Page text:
October is Transport Month in South Africa. CAIA through Responsible Care has emphasised the importance of Transport Month and is supporting this month by creating awareness of critical attributes that will ensure safe transportation. These include addressing driver fatigue, heavy duty vehicle’s visibility, load securing of goods during transportation as well as employer and employee responsibility on the roads.
Many people do not realise the danger of driving while fatigued. When commercial drivers become fatigued from excessive driving hours with poor or little sleep they substantially increase the risk of accidents that result in death or serious injuries. Fatigued drivers in all vehicle types contribute to thousands of accidents on South Africa’s roads each year.
The early hours of the morning and the middle of the afternoon are peak times for fatigue accidents. Numerous studies have found that driver’s attention span begins to lapse increasingly after about four hours of continuous driving and declines very sharply after eight hours. According to the Human Science Research Council, commercial and public road transport drivers in African countries often work long hours and go to work fatigued. Truck drivers in the KwaZulu-Natal Midlands work on average 16 hours a day. Falling asleep at the wheel has been implicated in 24% of heavy-vehicle road accidents in South Africa. 58% of male truck drivers drive at least 10.5 hours per day and 58% work more than 70 hours a week.
This risk of driver fatigue can be reduced by cooperation between management and employees. It is both the responsibility of managers and employees to ensure that there is monitoring and control of driving hours, overnight stopping areas and planning of shifts and deliveries so drivers can adequately alternate their driving and rest periods, as well as healthier eating habits and driver wellness. Driver wellness contributes to the prevention of road accidents, it is therefore imperative that long distance truck drivers are in good health to ensure the safety of other road users as well as their own, particularly when the drivers are transporting hazardous goods. Ailments such as diabetes are known to cause fatigue, in this case managers should be aware of such ailments that might affect safe driving by employees.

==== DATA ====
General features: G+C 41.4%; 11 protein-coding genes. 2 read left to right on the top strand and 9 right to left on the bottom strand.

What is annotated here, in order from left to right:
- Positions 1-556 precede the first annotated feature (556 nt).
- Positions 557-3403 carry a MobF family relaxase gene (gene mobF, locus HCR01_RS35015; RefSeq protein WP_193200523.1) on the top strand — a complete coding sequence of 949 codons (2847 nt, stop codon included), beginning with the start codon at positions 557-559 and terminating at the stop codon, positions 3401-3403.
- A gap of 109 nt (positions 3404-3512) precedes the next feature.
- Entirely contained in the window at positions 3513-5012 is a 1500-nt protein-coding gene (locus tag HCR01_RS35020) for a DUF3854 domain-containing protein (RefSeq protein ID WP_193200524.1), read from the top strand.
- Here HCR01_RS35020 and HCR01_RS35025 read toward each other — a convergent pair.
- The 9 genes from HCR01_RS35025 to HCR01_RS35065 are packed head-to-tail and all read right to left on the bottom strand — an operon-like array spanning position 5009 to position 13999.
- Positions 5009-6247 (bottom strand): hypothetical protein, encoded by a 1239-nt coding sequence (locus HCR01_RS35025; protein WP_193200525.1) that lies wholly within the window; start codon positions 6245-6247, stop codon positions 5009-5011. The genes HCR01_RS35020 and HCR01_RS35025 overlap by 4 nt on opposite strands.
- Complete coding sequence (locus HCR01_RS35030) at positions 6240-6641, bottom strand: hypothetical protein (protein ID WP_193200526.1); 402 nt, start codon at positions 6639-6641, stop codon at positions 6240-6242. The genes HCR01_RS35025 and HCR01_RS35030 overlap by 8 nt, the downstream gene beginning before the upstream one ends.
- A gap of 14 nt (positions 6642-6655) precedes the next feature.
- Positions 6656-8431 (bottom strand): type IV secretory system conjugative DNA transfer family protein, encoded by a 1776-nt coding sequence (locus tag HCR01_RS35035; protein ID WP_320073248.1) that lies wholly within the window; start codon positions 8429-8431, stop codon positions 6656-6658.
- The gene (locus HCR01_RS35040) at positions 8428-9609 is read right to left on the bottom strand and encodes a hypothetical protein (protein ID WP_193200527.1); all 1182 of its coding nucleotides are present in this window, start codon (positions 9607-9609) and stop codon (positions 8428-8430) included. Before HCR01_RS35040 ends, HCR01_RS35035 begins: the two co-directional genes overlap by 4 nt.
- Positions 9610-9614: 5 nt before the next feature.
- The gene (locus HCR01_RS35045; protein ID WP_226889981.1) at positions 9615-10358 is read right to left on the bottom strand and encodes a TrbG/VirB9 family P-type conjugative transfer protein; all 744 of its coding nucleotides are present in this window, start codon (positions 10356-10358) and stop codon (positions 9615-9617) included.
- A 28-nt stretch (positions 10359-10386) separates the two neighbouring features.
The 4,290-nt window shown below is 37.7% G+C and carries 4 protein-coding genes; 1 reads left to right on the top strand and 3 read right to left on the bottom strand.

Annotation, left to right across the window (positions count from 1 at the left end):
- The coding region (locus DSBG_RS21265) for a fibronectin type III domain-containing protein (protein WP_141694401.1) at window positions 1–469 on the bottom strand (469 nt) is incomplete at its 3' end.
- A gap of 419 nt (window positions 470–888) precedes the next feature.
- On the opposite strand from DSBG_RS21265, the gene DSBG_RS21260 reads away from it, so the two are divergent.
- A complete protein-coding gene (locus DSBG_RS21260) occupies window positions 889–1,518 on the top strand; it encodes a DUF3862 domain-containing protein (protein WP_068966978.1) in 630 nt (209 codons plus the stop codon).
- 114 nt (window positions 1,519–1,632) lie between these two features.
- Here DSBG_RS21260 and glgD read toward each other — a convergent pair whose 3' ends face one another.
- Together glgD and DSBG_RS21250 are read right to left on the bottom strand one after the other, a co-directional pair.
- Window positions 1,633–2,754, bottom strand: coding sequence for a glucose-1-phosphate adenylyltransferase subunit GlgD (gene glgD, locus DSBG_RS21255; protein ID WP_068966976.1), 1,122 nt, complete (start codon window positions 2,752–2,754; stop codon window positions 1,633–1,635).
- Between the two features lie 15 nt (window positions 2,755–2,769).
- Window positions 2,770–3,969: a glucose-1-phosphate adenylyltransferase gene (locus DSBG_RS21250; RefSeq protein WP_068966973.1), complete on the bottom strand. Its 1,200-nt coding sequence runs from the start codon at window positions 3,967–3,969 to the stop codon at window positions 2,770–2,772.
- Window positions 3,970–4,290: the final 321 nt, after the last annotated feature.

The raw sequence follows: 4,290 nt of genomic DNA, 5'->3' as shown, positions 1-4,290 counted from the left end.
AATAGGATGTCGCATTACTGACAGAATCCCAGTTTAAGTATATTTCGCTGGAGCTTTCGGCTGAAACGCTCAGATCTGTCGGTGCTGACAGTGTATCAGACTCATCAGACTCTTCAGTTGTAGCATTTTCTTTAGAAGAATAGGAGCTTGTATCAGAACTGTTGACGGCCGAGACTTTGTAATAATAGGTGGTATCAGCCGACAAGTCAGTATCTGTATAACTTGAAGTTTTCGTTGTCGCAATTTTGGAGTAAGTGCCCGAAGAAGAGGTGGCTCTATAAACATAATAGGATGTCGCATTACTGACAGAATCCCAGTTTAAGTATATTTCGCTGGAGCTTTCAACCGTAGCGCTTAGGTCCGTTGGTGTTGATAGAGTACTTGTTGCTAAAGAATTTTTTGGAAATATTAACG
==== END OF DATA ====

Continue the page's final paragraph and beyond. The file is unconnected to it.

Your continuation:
“Operational management generally has access to tracking and monitoring systems that can assist in aspects of the driving hours and stopping locations. Many of the professional transporters already practice these important disciplines, but there is concern that some operators do not practice the same controls. Understanding causes and signs of fatigue and the control strategies needed, will reduce the risks of crashes as a result of fatigue,” says Richard Durrant, CAIA consultant.
- Energy Drinks, Driver Alertness/ Tiredness and Safe Driving
- Study on Energy Drinks and Driver Tiredness
- Driver Fatigue and Road Safety
- Road Safety & Health – Page on Fatigue
- Driver Tiredness
- Facts about drowsy driving internationally
- Sleep Apnoea and Road Safety